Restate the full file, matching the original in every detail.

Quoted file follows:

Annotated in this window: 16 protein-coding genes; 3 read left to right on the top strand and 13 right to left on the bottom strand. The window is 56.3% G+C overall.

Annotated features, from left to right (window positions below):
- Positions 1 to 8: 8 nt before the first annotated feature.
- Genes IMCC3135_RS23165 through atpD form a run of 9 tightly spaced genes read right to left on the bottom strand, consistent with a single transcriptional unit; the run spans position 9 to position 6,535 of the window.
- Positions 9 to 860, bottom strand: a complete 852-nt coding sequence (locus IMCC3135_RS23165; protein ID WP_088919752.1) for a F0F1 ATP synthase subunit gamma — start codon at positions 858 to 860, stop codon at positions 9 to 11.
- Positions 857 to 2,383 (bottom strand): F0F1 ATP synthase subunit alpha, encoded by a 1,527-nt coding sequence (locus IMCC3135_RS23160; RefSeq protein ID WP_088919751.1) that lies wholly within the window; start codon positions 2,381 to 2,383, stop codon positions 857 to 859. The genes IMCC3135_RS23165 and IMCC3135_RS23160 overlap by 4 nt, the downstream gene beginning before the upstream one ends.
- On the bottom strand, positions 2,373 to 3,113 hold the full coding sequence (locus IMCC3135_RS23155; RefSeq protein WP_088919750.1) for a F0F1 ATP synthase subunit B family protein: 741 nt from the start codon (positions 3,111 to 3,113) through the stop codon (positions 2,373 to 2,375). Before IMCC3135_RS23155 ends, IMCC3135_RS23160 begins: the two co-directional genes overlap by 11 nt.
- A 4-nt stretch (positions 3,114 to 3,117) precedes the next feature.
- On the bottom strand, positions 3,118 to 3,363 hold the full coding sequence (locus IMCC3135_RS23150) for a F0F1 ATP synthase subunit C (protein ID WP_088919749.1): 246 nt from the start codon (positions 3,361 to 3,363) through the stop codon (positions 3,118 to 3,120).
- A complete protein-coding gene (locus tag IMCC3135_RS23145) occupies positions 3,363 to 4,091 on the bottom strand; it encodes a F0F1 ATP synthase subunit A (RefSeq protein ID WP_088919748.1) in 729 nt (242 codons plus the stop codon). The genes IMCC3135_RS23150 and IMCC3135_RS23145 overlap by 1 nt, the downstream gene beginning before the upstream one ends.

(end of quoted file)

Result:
Annotated in this window: 16 protein-coding genes; 3 read left to right on the top strand and 13 right to left on the bottom strand. The window is 56.3% G+C overall.

Annotated features, from left to right (window positions below):
- Positions 1 to 8: 8 nt before the first annotated feature.
- Genes IMCC3135_RS23165 through atpD form a run of 9 tightly spaced genes read right to left on the bottom strand, consistent with a single transcriptional unit; the run spans position 9 to position 6,535 of the window.
- Positions 9 to 860, bottom strand: a complete 852-nt coding sequence (locus IMCC3135_RS23165; protein ID WP_088919752.1) for a F0F1 ATP synthase subunit gamma — start codon at positions 858 to 860, stop codon at positions 9 to 11.
- Positions 857 to 2,383 (bottom strand): F0F1 ATP synthase subunit alpha, encoded by a 1,527-nt coding sequence (locus IMCC3135_RS23160; RefSeq protein ID WP_088919751.1) that lies wholly within the window; start codon positions 2,381 to 2,383, stop codon positions 857 to 859. The genes IMCC3135_RS23165 and IMCC3135_RS23160 overlap by 4 nt, the downstream gene beginning before the upstream one ends.
- On the bottom strand, positions 2,373 to 3,113 hold the full coding sequence (locus IMCC3135_RS23155; RefSeq protein WP_088919750.1) for a F0F1 ATP synthase subunit B family protein: 741 nt from the start codon (positions 3,111 to 3,113) through the stop codon (positions 2,373 to 2,375). Before IMCC3135_RS23155 ends, IMCC3135_RS23160 begins: the two co-directional genes overlap by 11 nt.
- A 4-nt stretch (positions 3,114 to 3,117) precedes the next feature.
- On the bottom strand, positions 3,118 to 3,363 hold the full coding sequence (locus IMCC3135_RS23150) for a F0F1 ATP synthase subunit C (protein ID WP_088919749.1): 246 nt from the start codon (positions 3,361 to 3,363) through the stop codon (positions 3,118 to 3,120).
- A complete protein-coding gene (locus tag IMCC3135_RS23145) occupies positions 3,363 to 4,091 on the bottom strand; it encodes a F0F1 ATP synthase subunit A (RefSeq protein ID WP_088919748.1) in 729 nt (242 codons plus the stop codon). The genes IMCC3135_RS23150 and IMCC3135_RS23145 overlap by 1 nt, the downstream gene beginning before the upstream one ends.